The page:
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 2013 Heartland Grand Prize Shorts 
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Narrative Short Winner ($5,000): The Amber Amulet

Director Matthew Moore's The Amber Amulet was already quite the festival winner when it showed up at the 2013 Heartland Film Festival in Indianapolis. Every year, it seems like Heartland has a handful of films that really capture my heart and my imagination - For 2013, The Amber Amulet is without question my favorite short film among the festival's shorts entries. The fact that it picked up the prize for Best Narrative Short is only icing on the cake.

The film, which centers around a 10-year-old masked avenger (Ed Oxenbould) who goes all out to help a troubled woman (Genevieve Hegney) down at the end of the street near his home, has picked up a slew of nominations and prizes including a Crystal Bear at the Berlin International Film Festival, a Grand Prix nomination at the Melbourne International Film Festival, a Grand Prize nominee at the Rhode Island International Film Festival, and others. Now, Moore takes home the $5,000 top prize at Heartland and it will be interesting to see if the film can pick up a nomination at the upcoming Academy Awards.

Ed Oxenbould authentically embodies a young boy who leaps past the usual bravado of your cinematic superheroes and instead portrays his justice seeking masked avenger as an ordinary boy who does extraordinary things. When he discovers that super powers are locked inside gems and minerals, he uses them to keep his Franklin Street neighborhood safe from injustice. Soon, however, he detects that not everything is well in the home at the end of the street and a "Happiness Questionnaire" begins to reveal the truth.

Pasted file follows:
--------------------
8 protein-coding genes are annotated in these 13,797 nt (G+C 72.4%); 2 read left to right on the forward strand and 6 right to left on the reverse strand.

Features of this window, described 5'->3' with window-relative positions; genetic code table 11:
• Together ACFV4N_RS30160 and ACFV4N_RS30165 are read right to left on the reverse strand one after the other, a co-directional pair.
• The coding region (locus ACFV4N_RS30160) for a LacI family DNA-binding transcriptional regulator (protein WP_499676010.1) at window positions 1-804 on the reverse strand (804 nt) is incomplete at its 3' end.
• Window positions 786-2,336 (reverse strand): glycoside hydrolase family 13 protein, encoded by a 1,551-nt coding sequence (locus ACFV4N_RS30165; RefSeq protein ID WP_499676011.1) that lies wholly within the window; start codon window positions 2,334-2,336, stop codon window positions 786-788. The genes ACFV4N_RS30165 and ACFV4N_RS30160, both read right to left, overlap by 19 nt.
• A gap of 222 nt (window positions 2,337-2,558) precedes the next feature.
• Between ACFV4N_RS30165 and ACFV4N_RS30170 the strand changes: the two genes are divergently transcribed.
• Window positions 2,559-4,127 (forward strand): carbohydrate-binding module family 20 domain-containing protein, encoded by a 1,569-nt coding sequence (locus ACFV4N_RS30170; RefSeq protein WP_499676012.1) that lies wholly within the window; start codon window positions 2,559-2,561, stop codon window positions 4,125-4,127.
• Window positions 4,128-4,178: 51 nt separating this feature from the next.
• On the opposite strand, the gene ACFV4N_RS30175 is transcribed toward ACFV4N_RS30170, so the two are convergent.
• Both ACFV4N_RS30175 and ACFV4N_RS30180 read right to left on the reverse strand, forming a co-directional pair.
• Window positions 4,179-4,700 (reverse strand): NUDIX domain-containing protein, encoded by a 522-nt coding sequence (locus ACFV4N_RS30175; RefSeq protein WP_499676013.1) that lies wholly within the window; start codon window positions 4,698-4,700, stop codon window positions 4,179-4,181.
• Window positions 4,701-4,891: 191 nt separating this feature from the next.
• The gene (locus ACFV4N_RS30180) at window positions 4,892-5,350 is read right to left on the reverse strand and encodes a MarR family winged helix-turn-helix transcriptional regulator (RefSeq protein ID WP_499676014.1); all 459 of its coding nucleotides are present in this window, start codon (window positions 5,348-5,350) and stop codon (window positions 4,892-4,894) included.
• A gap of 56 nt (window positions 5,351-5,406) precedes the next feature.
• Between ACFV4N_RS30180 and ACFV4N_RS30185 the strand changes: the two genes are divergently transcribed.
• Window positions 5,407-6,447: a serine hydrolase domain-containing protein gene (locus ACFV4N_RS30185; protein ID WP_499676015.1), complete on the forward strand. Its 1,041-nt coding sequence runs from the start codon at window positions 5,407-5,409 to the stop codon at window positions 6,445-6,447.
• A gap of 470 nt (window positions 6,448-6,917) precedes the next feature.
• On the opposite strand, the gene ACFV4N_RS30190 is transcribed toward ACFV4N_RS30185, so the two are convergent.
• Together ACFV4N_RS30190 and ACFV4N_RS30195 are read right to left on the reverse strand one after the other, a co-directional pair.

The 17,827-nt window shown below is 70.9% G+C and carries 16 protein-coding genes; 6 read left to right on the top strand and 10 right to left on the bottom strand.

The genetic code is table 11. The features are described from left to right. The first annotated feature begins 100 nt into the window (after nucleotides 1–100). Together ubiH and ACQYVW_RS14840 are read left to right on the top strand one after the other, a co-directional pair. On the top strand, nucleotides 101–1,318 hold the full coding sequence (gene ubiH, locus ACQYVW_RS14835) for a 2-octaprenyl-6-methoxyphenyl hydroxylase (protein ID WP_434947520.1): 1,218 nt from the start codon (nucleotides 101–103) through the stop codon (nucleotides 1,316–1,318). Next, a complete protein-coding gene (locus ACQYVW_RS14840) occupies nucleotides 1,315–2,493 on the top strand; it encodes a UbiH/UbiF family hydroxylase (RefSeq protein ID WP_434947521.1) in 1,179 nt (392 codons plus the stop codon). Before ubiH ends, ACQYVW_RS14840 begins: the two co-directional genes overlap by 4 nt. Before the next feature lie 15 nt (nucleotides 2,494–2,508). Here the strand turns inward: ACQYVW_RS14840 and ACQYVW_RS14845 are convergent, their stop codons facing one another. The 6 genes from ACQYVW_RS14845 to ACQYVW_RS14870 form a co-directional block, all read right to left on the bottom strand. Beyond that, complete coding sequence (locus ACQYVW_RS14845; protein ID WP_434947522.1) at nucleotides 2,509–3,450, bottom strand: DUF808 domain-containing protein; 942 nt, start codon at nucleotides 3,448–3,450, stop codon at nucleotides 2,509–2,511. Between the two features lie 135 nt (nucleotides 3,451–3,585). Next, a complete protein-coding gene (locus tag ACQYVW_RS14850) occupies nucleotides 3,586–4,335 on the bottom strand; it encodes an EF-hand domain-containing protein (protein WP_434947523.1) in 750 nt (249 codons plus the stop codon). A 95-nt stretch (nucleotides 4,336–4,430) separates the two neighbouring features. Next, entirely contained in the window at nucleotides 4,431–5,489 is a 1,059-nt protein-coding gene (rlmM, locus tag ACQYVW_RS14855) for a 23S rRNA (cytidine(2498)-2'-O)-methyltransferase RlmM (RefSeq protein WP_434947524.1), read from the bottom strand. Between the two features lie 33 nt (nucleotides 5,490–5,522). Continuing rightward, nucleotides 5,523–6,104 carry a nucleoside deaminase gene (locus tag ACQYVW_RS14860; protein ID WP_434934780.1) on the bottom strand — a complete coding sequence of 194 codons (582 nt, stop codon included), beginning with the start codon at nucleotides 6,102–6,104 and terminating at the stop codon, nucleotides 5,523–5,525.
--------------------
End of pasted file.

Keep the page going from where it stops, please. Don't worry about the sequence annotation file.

In some ways, The Amber Amulet is preposterous, yet for me that's exactly why it's so completely effective. Oxenbould seems like a kid who is so bent on doing what's right that he can't possibly comprehend just how ludicrous his whole scenario really is as it plays out. As the troubled woman in question, Genevieve Hegney presents with a melancholy that constantly makes you wonder exactly what's going on here. Rather than overplaying for the drama, Moore, who co-wrote the script with Hegney, celebrates the simplicity of this tale that ultimately is about the remarkable potential in each of us.

Beautifully written, photographed, directed and acted, The Amber Amulet is one of the best short films I've seen in 2013 and definitely the class of the 2013 Heartland Film Festival.


 

Documentary Short Winner ($5,000): Wrinkles of the City - La Havana

While The Amber Amulet caught lots of buzz during the 2013 Heartland Film Festival and was easily one of the crowd favorites, Wrinkles of the City - La Havana was a bit of a surprise as the winner for Best Documentary Short and the $5,000 prize. This 28-minute short film was directed by French artist JR and Cuban-American artist Jose Parla and tells the story of how the two created murals to tell the stories of 25 senior citizens who lived through the Cuban revolution.

Presented in French and Spanish with English subtitles, this 28-minute short film ended up topping a field of doc shorts that really was filled with several good shorts but nothing that just really screamed out "Wow." The exception might have been the festival's two world premiere doc shorts, Atomic Dream and How the Light Gets In.

While Wrinkles of the City - La Havana is a visual stunner, the film doesn't quite tug at the heart strings like your usual Heartland Film Festival winner. While it may not have the emotional resonance we've come to expect from Heartland's winners, the film does do a stellar job of transporting you into the world pasted and painted by JR and Jose Parla. The film also brings to mind the extraordinary work of Ry Cooder and the artists involved with Buena Vista Social Club, and the film manages to take a familiar story and present it in a unique, entertaining and mesmerizing way. An enjoyable film but a surprise winner, Wrinkles of the City - La Havana may very well make you want head on out to Cuba (which, of course, being in the U.S. is still pretty much an impossibility).


 

Written by Richard Propes 
The Independent Critic 

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